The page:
Bordering the Jordan River on its eastern side was a region that in the south was commonly known as the Plains of Moab. Within this region was a mountainous area known as Abarim, which contained the prominent peak, Mt Nebo. Israel camped on the Plains of Moab while making final preparations to cross Jordan and conquer Canaan. From Mt Nebo Moses viewed the land on the other side of the river before he died (Num 33:47-48; Deut 32:49; 34:1,7).
ab´a-rim, a-bā´rim (עברים, ‛ăbhārı̄m): The stem idea is that of going across space or a dividing line, or for example a river. It is the same stem that appears in the familiar phrase “beyond Jordan,” used to denote the region east of the Jordan, and Hellenized in the name Peraea. This fact affords the most natural explanation of the phrases ‘the mountains of the Abarim’ (Num 33:47, Num 33:48); ‘this mountain-country of the Abarim’ (Num 27:12; Deut 32:49); Iye-abarim, which means “Heaps of the Abarim,” or “Mounds of the Abarim” (Num 21:11; Num 33:44). In Num 33:45 this station is called simply Iyim, “Mounds.” It is to be distinguished from the place of the same name in southern Judah (Jos 15:29). The name Abarim, without the article, occurs in Jer (Num 22:20 the Revised Version (British and American), where the King James Version translates “the passages”), where it seems to be the name of a region, on the same footing with the names Lebanon and Bashan, doubtless the region referred to in Nu and Deuteronomy. There is no reason for changing the vowels in Eze 39:11, in order to make that another occurrence of the same name.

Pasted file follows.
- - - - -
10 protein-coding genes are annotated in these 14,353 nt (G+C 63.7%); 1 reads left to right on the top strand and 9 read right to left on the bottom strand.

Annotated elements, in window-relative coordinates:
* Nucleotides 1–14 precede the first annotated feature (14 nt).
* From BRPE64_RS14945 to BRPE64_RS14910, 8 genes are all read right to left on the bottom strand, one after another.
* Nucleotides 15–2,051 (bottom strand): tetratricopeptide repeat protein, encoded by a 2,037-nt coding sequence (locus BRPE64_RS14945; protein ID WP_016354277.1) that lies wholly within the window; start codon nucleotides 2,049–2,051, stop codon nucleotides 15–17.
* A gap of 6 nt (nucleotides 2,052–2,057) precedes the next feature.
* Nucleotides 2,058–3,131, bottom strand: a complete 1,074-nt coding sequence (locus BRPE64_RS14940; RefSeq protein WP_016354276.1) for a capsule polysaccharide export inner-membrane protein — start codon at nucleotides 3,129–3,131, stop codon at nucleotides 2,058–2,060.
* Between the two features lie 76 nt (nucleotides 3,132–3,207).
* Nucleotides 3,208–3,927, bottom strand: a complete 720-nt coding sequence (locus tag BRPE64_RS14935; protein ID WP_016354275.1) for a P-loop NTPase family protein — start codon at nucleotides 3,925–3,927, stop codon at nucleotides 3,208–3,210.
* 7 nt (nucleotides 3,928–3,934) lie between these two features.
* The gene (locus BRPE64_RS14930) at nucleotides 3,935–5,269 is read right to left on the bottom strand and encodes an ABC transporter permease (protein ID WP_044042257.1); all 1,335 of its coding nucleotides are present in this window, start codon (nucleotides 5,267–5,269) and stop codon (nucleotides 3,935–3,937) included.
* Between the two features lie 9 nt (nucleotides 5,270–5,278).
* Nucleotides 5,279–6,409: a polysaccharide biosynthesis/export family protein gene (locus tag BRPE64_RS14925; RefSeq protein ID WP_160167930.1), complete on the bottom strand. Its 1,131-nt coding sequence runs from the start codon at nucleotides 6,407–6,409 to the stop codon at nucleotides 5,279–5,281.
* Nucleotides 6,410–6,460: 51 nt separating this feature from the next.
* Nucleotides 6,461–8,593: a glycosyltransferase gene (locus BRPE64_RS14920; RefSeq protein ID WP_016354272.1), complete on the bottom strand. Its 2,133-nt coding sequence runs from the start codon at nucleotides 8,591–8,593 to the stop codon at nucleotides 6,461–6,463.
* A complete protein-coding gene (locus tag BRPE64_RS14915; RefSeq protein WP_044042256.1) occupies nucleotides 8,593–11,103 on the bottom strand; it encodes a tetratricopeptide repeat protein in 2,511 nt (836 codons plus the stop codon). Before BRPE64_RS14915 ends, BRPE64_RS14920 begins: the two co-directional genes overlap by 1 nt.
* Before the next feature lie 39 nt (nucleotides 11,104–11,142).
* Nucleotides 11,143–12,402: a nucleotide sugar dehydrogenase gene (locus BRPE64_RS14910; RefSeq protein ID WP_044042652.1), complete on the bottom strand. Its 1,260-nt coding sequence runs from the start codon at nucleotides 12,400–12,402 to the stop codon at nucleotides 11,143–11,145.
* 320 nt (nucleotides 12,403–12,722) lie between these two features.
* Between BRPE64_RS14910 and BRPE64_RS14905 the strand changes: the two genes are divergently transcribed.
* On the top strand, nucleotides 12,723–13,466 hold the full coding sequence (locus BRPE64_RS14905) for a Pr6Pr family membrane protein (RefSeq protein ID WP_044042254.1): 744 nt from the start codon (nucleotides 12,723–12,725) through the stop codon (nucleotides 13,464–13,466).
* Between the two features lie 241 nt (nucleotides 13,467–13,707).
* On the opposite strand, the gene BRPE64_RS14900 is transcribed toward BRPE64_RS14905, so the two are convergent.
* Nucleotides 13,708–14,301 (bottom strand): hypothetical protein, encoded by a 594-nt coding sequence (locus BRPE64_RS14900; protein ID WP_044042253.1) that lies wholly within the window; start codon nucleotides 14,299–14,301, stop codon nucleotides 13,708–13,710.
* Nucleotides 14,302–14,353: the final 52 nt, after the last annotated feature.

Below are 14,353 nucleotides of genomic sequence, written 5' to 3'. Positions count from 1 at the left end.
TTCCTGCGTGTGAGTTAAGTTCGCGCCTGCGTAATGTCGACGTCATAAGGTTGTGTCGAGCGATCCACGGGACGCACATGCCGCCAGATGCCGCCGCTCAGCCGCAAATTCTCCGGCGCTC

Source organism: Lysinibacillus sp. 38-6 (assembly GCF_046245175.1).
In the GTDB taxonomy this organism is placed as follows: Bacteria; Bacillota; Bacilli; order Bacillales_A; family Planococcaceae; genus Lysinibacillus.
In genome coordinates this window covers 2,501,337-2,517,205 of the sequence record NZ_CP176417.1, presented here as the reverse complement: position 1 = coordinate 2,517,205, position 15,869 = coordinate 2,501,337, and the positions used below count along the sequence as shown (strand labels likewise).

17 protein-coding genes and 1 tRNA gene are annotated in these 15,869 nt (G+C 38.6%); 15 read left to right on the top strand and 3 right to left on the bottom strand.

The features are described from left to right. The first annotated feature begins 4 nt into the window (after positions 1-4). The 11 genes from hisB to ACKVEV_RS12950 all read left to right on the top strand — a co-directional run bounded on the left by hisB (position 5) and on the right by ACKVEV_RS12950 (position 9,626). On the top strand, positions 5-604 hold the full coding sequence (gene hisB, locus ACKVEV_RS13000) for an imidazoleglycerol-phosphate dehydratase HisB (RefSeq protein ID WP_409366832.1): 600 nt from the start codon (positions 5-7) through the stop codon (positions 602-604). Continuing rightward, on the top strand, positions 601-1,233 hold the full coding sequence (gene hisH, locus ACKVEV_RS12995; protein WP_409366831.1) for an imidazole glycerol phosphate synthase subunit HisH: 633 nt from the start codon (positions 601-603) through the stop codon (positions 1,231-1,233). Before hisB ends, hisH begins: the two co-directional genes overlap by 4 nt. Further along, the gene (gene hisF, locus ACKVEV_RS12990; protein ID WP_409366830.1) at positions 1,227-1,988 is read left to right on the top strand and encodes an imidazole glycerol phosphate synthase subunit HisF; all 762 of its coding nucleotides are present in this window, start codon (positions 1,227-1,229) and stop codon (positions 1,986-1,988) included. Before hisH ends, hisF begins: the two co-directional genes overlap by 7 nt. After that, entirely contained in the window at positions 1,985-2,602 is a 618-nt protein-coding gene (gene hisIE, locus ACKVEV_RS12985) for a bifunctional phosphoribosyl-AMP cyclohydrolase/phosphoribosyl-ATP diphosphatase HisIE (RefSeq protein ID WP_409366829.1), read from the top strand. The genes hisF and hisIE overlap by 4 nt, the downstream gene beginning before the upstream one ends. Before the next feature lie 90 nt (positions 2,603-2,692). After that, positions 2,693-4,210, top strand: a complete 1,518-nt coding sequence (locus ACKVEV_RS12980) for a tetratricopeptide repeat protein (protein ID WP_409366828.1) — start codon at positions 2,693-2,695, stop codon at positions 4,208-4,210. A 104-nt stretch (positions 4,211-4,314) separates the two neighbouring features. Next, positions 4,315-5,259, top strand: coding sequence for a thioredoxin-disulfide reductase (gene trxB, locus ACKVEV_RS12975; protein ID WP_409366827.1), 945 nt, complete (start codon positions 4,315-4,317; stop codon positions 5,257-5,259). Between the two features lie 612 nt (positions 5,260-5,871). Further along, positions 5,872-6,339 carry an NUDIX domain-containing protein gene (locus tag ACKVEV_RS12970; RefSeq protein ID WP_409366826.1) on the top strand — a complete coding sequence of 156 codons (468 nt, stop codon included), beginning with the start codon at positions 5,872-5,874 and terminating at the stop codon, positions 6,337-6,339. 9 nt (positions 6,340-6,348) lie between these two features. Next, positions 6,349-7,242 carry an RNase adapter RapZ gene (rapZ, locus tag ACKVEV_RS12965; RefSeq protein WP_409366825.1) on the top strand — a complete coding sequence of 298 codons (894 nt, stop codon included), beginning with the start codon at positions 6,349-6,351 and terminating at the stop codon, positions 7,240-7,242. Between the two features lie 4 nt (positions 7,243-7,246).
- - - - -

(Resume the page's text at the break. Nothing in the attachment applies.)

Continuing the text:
When the people of Abraham lived in Canaan, before they went to Egypt to sojourn, they spoke of the region east of the Jordan as “beyond Jordan.” Looking across the Jordan and the Dead Sea they designated the mountain country they saw there as “the Beyond mountains.” They continued to use these geographical terms when they came out of Egypt. We have no means of knowing to how extensive a region they applied the name. The passages speak of the mountain country of Abarim where Moses died, including Nebo, as situated back from the river Jordan in its lowest reaches; and of the Mounds of the Abarim as farther to the southeast, so that the Israelites passed them when making their detour around the agricultural parts of Edom, before they crossed the Arnon. Whether the name Abarim should be applied to the parts of the eastern hill country farther to the north is a question on which we lack evidence.